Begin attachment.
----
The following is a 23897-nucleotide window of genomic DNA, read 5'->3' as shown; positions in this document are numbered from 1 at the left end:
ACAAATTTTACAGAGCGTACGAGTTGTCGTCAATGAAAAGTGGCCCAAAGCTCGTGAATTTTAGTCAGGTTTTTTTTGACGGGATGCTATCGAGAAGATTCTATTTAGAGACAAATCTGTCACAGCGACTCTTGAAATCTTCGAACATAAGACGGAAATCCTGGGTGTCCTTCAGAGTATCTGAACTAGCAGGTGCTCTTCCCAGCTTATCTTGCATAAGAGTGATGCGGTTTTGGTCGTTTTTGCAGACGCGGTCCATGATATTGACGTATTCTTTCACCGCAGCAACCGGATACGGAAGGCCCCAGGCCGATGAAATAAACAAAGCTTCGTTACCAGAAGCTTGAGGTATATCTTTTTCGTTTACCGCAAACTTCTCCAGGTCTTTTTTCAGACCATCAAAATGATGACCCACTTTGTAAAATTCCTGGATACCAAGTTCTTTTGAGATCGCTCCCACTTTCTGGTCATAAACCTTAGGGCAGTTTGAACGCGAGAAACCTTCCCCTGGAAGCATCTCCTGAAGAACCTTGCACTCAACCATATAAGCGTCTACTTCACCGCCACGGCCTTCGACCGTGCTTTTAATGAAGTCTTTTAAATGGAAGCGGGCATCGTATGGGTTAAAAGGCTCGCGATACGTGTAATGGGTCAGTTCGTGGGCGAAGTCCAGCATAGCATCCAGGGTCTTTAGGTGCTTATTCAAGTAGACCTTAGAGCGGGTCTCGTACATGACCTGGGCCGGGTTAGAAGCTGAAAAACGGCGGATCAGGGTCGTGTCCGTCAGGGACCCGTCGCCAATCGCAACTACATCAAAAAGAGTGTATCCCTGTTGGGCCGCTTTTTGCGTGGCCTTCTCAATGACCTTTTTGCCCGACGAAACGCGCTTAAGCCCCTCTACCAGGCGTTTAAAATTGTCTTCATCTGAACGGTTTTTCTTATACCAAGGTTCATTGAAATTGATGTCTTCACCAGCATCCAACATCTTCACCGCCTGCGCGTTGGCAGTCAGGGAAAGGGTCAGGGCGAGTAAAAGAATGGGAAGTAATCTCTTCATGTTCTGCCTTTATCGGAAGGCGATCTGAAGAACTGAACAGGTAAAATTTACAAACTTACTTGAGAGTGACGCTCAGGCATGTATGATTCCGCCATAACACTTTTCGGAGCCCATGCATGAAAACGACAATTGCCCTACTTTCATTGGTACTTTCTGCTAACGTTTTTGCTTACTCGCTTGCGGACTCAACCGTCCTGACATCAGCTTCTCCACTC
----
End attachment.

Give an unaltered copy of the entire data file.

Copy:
The following is a 23897-nucleotide window of genomic DNA, read 5'->3' as shown; positions in this document are numbered from 1 at the left end:
ACAAATTTTACAGAGCGTACGAGTTGTCGTCAATGAAAAGTGGCCCAAAGCTCGTGAATTTTAGTCAGGTTTTTTTTGACGGGATGCTATCGAGAAGATTCTATTTAGAGACAAATCTGTCACAGCGACTCTTGAAATCTTCGAACATAAGACGGAAATCCTGGGTGTCCTTCAGAGTATCTGAACTAGCAGGTGCTCTTCCCAGCTTATCTTGCATAAGAGTGATGCGGTTTTGGTCGTTTTTGCAGACGCGGTCCATGATATTGACGTATTCTTTCACCGCAGCAACCGGATACGGAAGGCCCCAGGCCGATGAAATAAACAAAGCTTCGTTACCAGAAGCTTGAGGTATATCTTTTTCGTTTACCGCAAACTTCTCCAGGTCTTTTTTCAGACCATCAAAATGATGACCCACTTTGTAAAATTCCTGGATACCAAGTTCTTTTGAGATCGCTCCCACTTTCTGGTCATAAACCTTAGGGCAGTTTGAACGCGAGAAACCTTCCCCTGGAAGCATCTCCTGAAGAACCTTGCACTCAACCATATAAGCGTCTACTTCACCGCCACGGCCTTCGACCGTGCTTTTAATGAAGTCTTTTAAATGGAAGCGGGCATCGTATGGGTTAAAAGGCTCGCGATACGTGTAATGGGTCAGTTCGTGGGCGAAGTCCAGCATAGCATCCAGGGTCTTTAGGTGCTTATTCAAGTAGACCTTAGAGCGGGTCTCGTACATGACCTGGGCCGGGTTAGAAGCTGAAAAACGGCGGATCAGGGTCGTGTCCGTCAGGGACCCGTCGCCAATCGCAACTACATCAAAAAGAGTGTATCCCTGTTGGGCCGCTTTTTGCGTGGCCTTCTCAATGACCTTTTTGCCCGACGAAACGCGCTTAAGCCCCTCTACCAGGCGTTTAAAATTGTCTTCATCTGAACGGTTTTTCTTATACCAAGGTTCATTGAAATTGATGTCTTCACCAGCATCCAACATCTTCACCGCCTGCGCGTTGGCAGTCAGGGAAAGGGTCAGGGCGAGTAAAAGAATGGGAAGTAATCTCTTCATGTTCTGCCTTTATCGGAAGGCGATCTGAAGAACTGAACAGGTAAAATTTACAAACTTACTTGAGAGTGACGCTCAGGCATGTATGATTCCGCCATAACACTTTTCGGAGCCCATGCATGAAAACGACAATTGCCCTACTTTCATTGGTACTTTCTGCTAACGTTTTTGCTTACTCGCTTGCGGACTCAACCGTCCTGACATCAGCTTCTCCACTC